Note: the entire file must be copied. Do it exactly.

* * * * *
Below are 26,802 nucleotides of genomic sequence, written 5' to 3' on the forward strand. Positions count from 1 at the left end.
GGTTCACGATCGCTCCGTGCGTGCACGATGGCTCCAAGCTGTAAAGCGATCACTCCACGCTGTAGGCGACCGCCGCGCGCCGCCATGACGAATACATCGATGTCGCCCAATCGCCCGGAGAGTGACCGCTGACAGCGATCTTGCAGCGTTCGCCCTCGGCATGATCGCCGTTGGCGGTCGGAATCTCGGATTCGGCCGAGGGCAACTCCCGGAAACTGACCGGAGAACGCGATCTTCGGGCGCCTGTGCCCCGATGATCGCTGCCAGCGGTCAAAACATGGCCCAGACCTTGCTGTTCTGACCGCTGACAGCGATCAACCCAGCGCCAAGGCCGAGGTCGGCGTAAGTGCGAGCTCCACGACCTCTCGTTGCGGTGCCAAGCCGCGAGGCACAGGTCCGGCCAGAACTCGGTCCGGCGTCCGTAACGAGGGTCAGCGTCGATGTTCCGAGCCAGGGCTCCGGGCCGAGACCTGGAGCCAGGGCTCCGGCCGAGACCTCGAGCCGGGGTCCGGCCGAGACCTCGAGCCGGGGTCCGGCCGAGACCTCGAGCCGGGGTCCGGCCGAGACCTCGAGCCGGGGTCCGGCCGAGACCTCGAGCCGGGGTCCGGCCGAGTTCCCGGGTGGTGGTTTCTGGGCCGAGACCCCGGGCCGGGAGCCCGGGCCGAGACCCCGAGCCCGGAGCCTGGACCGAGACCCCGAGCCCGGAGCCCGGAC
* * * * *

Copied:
Below are 26,802 nucleotides of genomic sequence, written 5' to 3' on the forward strand. Positions count from 1 at the left end.
GGTTCACGATCGCTCCGTGCGTGCACGATGGCTCCAAGCTGTAAAGCGATCACTCCACGCTGTAGGCGACCGCCGCGCGCCGCCATGACGAATACATCGATGTCGCCCAATCGCCCGGAGAGTGACCGCTGACAGCGATCTTGCAGCGTTCGCCCTCGGCATGATCGCCGTTGGCGGTCGGAATCTCGGATTCGGCCGAGGGCAACTCCCGGAAACTGACCGGAGAACGCGATCTTCGGGCGCCTGTGCCCCGATGATCGCTGCCAGCGGTCAAAACATGGCCCAGACCTTGCTGTTCTGACCGCTGACAGCGATCAACCCAGCGCCAAGGCCGAGGTCGGCGTAAGTGCGAGCTCCACGACCTCTCGTTGCGGTGCCAAGCCGCGAGGCACAGGTCCGGCCAGAACTCGGTCCGGCGTCCGTAACGAGGGTCAGCGTCGATGTTCCGAGCCAGGGCTCCGGGCCGAGACCTGGAGCCAGGGCTCCGGCCGAGACCTCGAGCCGGGGTCCGGCCGAGACCTCGAGCCGGGGTCCGGCCGAGACCTCGAGCCGGGGTCCGGCCGAGACCTCGAGCCGGGGTCCGGCCGAGACCTCGAGCCGGGGTCCGGCCGAGTTCCCGGGTGGTGGTTTCTGGGCCGAGACCCCGGGCCGGGAGCCCGGGCCGAGACCCCGAGCCCGGAGCCTGGACCGAGACCCCGAGCCCGGAGCCCGGAC